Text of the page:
What is sleep disordered breathing?
It’s hard to know what’s going on when you’re asleep, and often the symptoms of sleep disordered breathing go unnoticed. If you feel like you’re not getting the rest you need, you snore, wake up tired, or you keep having those days where you are just pushing through, it may be time to consider having a sleep evaluation and possibly a sleep study.
Sleep Disordered Breathing Spectrum
Sleep disordered breathing refers to a spectrum of sleep issues, from just not waking up feeling refreshed to snoring or obstructive sleep apnoea. While males over 40 are more commonly diagnosed with sleep disordered breathing conditions, it can affect anyone, even children. We are increasingly seeing children, younger men, and women with signs of sleep disordered breathing. There is more to identifying sleep disordered breathing than just knowing if you are snoring or experiencing interrupted breathing. Sometimes the symptoms can be subtle or require specific knowledge to recognise.
Sleep apnoea is at the more severe end of the sleep disordered breathing scale, and is when you stop breathing for ten seconds or more while you are asleep. This causes your blood oxygen level to drop, and that sends a message to your brain to wake you up just long enough to take a breath. This can happen more than 30 times in an hour, and you may not even realise it. It’s no wonder people with sleep apnoea wake up tired!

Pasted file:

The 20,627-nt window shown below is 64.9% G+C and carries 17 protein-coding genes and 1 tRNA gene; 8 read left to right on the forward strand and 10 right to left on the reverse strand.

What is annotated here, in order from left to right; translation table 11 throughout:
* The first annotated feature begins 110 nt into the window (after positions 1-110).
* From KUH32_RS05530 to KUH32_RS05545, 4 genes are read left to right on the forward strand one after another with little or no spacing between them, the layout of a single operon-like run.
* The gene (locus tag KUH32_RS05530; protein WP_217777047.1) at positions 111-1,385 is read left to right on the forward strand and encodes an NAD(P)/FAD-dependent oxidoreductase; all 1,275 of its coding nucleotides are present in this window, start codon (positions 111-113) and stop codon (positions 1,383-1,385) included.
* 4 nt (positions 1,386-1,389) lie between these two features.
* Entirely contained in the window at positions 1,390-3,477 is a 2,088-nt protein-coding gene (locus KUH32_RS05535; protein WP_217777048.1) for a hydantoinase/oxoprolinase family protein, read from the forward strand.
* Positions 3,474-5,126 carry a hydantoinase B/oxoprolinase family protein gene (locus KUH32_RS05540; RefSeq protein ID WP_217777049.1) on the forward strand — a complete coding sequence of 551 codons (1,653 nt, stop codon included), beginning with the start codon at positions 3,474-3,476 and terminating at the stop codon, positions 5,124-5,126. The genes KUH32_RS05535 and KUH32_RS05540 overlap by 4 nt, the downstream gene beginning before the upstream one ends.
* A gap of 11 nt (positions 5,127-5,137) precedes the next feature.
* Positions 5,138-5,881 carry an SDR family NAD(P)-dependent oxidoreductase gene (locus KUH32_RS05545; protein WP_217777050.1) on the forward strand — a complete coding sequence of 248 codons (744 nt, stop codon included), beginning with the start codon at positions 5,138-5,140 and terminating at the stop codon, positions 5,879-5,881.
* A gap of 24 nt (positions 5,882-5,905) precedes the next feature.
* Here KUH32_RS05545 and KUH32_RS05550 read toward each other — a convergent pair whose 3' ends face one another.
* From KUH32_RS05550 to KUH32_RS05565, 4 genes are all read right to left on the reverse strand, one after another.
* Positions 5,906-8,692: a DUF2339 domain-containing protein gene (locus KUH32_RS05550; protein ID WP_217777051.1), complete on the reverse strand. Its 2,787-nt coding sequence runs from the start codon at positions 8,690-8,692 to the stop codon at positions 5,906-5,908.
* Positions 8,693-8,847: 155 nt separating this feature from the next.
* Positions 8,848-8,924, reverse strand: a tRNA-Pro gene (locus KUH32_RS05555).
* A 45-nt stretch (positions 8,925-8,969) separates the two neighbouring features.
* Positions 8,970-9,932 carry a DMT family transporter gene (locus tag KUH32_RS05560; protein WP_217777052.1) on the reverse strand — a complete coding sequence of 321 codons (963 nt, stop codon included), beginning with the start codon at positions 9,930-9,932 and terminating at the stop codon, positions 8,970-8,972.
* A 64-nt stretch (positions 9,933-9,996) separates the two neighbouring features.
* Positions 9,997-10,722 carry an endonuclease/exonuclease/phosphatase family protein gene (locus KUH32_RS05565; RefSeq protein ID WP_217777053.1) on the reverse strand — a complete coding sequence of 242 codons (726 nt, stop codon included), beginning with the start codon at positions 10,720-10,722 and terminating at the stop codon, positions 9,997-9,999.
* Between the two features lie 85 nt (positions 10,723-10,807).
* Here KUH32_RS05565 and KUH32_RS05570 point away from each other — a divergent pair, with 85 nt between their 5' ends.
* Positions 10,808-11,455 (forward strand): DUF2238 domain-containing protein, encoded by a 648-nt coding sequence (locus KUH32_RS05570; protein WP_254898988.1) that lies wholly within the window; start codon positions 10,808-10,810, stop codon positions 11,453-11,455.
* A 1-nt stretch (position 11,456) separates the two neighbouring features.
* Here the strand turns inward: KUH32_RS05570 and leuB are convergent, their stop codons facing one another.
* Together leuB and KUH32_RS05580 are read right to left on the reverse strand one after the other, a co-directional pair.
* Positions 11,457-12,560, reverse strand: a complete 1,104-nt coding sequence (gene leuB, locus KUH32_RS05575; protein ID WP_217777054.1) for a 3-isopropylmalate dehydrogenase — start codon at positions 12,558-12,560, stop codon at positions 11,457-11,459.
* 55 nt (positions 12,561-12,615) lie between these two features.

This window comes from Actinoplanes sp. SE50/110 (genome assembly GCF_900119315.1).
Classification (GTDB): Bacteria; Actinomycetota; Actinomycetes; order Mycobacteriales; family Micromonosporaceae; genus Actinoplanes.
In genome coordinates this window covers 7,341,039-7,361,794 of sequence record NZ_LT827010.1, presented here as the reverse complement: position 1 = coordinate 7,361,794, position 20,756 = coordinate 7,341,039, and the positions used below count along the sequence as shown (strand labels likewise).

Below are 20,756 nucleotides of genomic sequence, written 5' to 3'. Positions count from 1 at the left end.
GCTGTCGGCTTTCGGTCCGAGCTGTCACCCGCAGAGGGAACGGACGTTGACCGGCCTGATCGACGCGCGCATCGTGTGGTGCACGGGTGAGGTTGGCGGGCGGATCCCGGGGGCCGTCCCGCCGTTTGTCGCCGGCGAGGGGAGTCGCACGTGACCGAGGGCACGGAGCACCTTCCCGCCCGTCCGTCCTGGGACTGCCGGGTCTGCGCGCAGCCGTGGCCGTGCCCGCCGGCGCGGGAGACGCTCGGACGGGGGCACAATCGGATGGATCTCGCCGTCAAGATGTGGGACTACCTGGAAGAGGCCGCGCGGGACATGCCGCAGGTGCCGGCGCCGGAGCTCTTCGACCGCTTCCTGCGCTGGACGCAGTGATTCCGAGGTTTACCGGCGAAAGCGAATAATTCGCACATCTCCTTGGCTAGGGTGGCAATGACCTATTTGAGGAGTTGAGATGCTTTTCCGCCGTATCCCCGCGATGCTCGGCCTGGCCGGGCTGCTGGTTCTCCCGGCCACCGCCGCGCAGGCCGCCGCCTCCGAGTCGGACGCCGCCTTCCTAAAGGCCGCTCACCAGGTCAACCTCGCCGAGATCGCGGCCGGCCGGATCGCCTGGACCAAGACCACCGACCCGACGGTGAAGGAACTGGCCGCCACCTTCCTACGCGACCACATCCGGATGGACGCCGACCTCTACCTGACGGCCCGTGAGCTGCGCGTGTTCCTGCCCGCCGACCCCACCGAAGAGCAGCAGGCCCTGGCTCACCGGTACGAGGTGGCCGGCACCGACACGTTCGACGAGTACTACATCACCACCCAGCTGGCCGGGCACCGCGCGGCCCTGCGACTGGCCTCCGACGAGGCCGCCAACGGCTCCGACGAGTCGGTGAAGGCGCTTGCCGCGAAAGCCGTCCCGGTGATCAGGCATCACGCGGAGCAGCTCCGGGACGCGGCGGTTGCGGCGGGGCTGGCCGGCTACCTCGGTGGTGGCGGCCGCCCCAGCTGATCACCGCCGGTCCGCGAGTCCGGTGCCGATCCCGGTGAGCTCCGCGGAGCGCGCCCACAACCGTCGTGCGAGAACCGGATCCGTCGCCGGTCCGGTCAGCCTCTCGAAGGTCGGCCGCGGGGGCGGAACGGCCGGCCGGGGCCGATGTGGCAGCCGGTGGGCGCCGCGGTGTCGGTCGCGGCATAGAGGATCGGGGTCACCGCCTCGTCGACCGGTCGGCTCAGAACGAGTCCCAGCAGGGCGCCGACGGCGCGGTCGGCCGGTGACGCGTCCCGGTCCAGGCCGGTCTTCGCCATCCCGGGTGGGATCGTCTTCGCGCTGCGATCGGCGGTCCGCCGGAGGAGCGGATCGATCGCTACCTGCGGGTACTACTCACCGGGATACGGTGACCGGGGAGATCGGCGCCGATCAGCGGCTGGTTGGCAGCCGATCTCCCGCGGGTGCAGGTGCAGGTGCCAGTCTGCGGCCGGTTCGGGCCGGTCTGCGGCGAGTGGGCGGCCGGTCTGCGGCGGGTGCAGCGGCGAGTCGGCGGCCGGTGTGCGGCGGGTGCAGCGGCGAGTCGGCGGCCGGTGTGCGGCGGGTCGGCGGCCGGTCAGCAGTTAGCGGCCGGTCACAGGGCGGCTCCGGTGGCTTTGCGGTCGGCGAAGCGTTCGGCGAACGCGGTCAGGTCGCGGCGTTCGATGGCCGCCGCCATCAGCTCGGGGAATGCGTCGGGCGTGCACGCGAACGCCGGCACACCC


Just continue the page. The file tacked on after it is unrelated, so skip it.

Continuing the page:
The Azura sleep team is specially trained in identifying these signs and symptoms. With advancements in sleep study technology and treatment options, it is convenient and straightforward to identify and manage sleep-related breathing disorders. You can now do a sleep study in the comfort of your own home, and dental sleep devices are a highly effective, non-invasive treatment. It is now easier than ever to make sure you are sleeping well to live well.
Untreated Sleep Disordered Breathing
Left untreated, sleep disordered breathing can lead to many other health conditions and affect your day to day wellbeing. In children, it may affect the way they learn, potentially stopping them from reaching their full potential.
How can Azura help with sleep disordered breathing?
Our team are passionate about your wellbeing. As part of your first check-up and clean appointment with us, our trained staff will assess your risk of sleep disordered breathing. This simple assessment involves answering some simple questions and a comprehensive examination and evaluation. If you are identified to be at risk of sleep disordered breathing, you may be referred to our Sleep Coordinator who will assess your suitability for a sleep study.
At Home Sleep Studies
Our sleep studies are non-invasive and completed in your home. A sleep study gathers data to check how well you sleep and to diagnose sleep disorders such as sleep apnoea. The easy to use, sleep recording equipment captures a range of data while you’re sleeping, including heart rate, oxygen levels and body movement. Our Sleep Coordinator and practitioners will evaluate the data and advise you on the next steps and options available to you. Most importantly, our team will support you throughout your entire journey.
What are the Treatment Options for sleep disordered breathing?
Treating your sleep disordered breathing condition can help you to have a peaceful night’s sleep and wake with the energy you need to face the day. There is a range of options available depending on the severity of the condition and a patient’s circumstances.
Mandibular Advancement Device (MAD)